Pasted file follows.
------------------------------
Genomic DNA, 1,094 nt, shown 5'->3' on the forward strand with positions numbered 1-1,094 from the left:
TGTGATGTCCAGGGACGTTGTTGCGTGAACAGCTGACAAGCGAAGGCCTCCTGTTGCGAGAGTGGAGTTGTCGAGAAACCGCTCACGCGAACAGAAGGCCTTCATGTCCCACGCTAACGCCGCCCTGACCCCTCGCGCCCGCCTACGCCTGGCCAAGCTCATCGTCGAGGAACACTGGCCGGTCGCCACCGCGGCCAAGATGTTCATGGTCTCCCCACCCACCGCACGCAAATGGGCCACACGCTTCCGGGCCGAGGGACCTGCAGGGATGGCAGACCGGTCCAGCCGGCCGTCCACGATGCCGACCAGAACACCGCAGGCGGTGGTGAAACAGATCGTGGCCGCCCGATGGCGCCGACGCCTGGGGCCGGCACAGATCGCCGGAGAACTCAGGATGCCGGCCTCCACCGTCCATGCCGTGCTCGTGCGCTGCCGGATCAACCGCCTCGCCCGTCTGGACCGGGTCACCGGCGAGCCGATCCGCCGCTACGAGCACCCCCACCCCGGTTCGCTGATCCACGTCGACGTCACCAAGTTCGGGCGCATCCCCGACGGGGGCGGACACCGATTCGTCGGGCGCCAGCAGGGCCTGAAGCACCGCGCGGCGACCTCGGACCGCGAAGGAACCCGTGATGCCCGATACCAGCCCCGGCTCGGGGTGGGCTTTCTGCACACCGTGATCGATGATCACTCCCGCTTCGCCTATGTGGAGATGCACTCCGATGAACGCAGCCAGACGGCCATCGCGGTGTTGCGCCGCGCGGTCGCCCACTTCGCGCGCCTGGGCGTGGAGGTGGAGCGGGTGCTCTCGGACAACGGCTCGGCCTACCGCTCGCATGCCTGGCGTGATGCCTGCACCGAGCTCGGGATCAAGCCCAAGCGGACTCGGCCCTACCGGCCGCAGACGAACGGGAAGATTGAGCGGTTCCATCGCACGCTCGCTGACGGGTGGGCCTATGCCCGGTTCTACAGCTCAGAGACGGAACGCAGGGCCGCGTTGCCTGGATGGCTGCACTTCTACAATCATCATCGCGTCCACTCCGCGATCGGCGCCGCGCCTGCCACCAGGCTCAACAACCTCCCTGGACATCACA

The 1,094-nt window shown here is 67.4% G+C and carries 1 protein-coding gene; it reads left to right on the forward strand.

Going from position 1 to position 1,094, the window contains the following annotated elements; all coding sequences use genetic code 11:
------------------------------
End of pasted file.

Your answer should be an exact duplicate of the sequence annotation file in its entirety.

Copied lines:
Genomic DNA, 1,094 nt, shown 5'->3' on the forward strand with positions numbered 1-1,094 from the left:
TGTGATGTCCAGGGACGTTGTTGCGTGAACAGCTGACAAGCGAAGGCCTCCTGTTGCGAGAGTGGAGTTGTCGAGAAACCGCTCACGCGAACAGAAGGCCTTCATGTCCCACGCTAACGCCGCCCTGACCCCTCGCGCCCGCCTACGCCTGGCCAAGCTCATCGTCGAGGAACACTGGCCGGTCGCCACCGCGGCCAAGATGTTCATGGTCTCCCCACCCACCGCACGCAAATGGGCCACACGCTTCCGGGCCGAGGGACCTGCAGGGATGGCAGACCGGTCCAGCCGGCCGTCCACGATGCCGACCAGAACACCGCAGGCGGTGGTGAAACAGATCGTGGCCGCCCGATGGCGCCGACGCCTGGGGCCGGCACAGATCGCCGGAGAACTCAGGATGCCGGCCTCCACCGTCCATGCCGTGCTCGTGCGCTGCCGGATCAACCGCCTCGCCCGTCTGGACCGGGTCACCGGCGAGCCGATCCGCCGCTACGAGCACCCCCACCCCGGTTCGCTGATCCACGTCGACGTCACCAAGTTCGGGCGCATCCCCGACGGGGGCGGACACCGATTCGTCGGGCGCCAGCAGGGCCTGAAGCACCGCGCGGCGACCTCGGACCGCGAAGGAACCCGTGATGCCCGATACCAGCCCCGGCTCGGGGTGGGCTTTCTGCACACCGTGATCGATGATCACTCCCGCTTCGCCTATGTGGAGATGCACTCCGATGAACGCAGCCAGACGGCCATCGCGGTGTTGCGCCGCGCGGTCGCCCACTTCGCGCGCCTGGGCGTGGAGGTGGAGCGGGTGCTCTCGGACAACGGCTCGGCCTACCGCTCGCATGCCTGGCGTGATGCCTGCACCGAGCTCGGGATCAAGCCCAAGCGGACTCGGCCCTACCGGCCGCAGACGAACGGGAAGATTGAGCGGTTCCATCGCACGCTCGCTGACGGGTGGGCCTATGCCCGGTTCTACAGCTCAGAGACGGAACGCAGGGCCGCGTTGCCTGGATGGCTGCACTTCTACAATCATCATCGCGTCCACTCCGCGATCGGCGCCGCGCCTGCCACCAGGCTCAACAACCTCCCTGGACATCACA

The 1,094-nt window shown here is 67.4% G+C and carries 1 protein-coding gene; it reads left to right on the forward strand.

Going from position 1 to position 1,094, the window contains the following annotated elements; all coding sequences use genetic code 11: